Cooking takes time, there’s no doubt about it, but these time-saving tips can help you put healthy homemade meals on your table in less time than you might expect.
I think that sometimes people (myself included) forget to plan time for cooking. We fit appointments, meetings, kids’ activities, work, and more into our schedules, but we forget to set aside enough time for cooking. After all, that’s one reason why fast food is so popular, right?
But aside from the fact that it’s more difficult to eat fast food when you have to be gluten free, home cooked meals are almost always healthier and less expensive than eating out. With a little planning and these shortcuts, you can have dinner ready in 30 – 45 minutes.
Time-Saving Cooking Tips
1. Cut it
Anything that’s cut up cooks faster than when it’s whole. Put that knowledge to use by preparing food in smaller portions. Here are some ideas to get you started.
- Don’t want to wait an hour for that meatloaf to bake? Divide it among the cups of a muffin tin and your mini meatloaves will bake in almost half the time.
- Cut a large thick roast into two smaller roasts.
- Large boneless chicken breasts can be pounded so they are thinner. This makes them an even thickness so the whole breast gets done in the same amount of time. You can also cut large breasts into smaller pieces.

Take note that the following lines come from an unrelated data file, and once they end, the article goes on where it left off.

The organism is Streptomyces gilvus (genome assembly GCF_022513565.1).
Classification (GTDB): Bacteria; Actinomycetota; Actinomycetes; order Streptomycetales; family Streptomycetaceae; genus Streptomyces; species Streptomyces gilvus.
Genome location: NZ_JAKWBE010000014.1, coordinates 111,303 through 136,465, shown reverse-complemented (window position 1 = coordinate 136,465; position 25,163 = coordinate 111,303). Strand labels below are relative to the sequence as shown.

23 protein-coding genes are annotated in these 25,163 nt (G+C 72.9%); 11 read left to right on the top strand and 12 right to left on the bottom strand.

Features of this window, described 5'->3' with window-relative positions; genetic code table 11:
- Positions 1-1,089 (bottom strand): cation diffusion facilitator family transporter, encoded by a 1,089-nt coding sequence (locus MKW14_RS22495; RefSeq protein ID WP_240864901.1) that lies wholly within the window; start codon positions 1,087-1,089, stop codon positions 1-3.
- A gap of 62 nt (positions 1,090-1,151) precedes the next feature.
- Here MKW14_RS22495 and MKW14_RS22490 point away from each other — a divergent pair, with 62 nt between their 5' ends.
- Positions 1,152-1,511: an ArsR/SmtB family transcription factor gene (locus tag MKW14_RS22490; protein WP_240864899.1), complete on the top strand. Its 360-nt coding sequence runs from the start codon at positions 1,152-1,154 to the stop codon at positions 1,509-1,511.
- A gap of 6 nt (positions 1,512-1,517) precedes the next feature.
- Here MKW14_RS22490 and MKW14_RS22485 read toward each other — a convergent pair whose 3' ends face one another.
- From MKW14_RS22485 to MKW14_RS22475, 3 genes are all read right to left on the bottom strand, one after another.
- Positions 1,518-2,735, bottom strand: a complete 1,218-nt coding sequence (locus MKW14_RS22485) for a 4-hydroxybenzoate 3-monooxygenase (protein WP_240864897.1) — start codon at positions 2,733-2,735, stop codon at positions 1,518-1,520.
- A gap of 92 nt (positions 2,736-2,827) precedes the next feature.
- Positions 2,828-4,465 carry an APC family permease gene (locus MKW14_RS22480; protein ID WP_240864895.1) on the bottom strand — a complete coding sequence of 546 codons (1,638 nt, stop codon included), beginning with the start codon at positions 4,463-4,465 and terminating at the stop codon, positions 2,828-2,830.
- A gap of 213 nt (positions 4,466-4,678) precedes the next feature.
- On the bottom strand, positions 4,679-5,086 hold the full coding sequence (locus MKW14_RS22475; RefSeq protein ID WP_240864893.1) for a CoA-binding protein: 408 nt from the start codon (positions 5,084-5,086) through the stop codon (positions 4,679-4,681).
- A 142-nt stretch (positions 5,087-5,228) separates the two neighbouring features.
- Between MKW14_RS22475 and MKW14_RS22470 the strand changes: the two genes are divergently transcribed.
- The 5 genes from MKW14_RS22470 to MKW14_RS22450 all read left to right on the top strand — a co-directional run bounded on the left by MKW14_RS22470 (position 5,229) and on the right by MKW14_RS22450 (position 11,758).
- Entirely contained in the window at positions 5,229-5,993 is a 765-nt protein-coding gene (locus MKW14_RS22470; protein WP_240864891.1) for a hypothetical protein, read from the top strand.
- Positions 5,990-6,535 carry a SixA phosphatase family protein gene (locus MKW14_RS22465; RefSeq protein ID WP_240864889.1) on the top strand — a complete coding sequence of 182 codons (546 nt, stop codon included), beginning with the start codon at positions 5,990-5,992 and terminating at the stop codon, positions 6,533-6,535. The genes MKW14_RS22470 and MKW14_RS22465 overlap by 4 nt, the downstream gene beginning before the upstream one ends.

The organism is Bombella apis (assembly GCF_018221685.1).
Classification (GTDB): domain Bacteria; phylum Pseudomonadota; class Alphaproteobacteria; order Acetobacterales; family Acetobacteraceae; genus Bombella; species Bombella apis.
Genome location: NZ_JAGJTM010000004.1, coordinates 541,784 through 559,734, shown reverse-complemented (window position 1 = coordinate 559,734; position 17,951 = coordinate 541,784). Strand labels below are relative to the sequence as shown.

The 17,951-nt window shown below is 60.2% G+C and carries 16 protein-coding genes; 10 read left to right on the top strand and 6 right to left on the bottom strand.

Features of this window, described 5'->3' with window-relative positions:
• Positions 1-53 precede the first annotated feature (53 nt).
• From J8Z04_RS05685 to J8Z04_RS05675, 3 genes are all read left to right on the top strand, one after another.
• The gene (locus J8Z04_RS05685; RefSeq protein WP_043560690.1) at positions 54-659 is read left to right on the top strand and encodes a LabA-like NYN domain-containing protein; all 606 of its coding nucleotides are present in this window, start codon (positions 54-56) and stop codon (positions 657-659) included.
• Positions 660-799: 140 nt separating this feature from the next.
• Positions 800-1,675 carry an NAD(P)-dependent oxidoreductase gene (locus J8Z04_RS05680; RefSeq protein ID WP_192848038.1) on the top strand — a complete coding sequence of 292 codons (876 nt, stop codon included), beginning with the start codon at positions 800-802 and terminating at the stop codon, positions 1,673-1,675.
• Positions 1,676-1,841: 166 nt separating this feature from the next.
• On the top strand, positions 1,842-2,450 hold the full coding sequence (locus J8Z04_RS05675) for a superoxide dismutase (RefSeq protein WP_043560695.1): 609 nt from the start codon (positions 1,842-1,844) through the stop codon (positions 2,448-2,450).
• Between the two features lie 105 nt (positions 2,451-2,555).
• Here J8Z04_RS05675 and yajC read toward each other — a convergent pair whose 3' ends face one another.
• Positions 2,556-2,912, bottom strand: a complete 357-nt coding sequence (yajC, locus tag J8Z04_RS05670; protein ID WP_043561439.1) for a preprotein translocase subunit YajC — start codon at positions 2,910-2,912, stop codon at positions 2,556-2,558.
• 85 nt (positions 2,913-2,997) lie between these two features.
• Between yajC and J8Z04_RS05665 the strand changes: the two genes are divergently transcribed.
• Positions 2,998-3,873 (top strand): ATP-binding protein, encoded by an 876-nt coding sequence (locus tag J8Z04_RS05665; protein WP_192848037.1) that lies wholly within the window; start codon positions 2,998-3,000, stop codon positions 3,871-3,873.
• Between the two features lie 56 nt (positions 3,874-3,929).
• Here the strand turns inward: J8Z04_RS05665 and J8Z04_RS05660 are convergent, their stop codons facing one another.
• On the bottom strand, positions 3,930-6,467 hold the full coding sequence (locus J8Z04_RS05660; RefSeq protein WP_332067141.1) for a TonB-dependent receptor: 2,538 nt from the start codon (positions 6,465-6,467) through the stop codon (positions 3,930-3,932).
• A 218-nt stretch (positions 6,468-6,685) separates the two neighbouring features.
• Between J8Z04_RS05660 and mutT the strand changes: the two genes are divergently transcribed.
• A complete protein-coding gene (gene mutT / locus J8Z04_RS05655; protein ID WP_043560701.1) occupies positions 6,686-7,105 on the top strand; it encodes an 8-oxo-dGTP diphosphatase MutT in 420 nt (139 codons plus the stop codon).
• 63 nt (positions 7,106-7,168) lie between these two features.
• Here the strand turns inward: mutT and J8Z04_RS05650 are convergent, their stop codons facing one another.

- Cut vegetables and potatoes into smaller pieces to cook more quickly.
2. Cover it
Holding in the heat, especially when there is steam, helps food cook more quickly. Add a little water or broth to the skillet on the stove or dish in the oven, and then cover it with a lid or foil. While this won’t work for a recipe that requires a crispy crust, there are many foods that it does work for. And sometimes when the family is hungry, opting for getting the food done more quickly is better than getting it perfect. Try it with fish, potatoes, or slow-to-cook vegetables.
3. Turn up the heat
I usually start my electric stove on high, helping the burner and pot (with food or water in it) to heat up more quickly. Then I reduce the heat to the desired level for cooking. As long as you don’t walk away and forget about it, starting out on high heat can save you a little time.
For baking things like casseroles or roasting meat or vegetables, you can often turn the oven up by 25 degrees to help get dinner done a little more quickly.
4. Scrub, don’t peel
Peeling vegetables takes time and usually causes a loss of nutrients. Scrub your potatoes, sweet potatoes, carrots, beets, and most anything you would peel. Then trim, cut, and cook. If using thinner skinned potatoes, you can even mash them with the skins on.
5. Use small appliances
Electric Kettle: I love using my electric kettle to heat water for pasta and more. The kettle heats faster than the stove top, so while I get the pot with a small amount of water started on the stove (on high!), the electric kettle heats up the rest of the water. Then I add the water from the teapot, bring it back to a boil, and add my pasta. If you don’t have an electric kettle, just heat the water in two pots on the stove. Once hot, combine it into one pot before adding the pasta.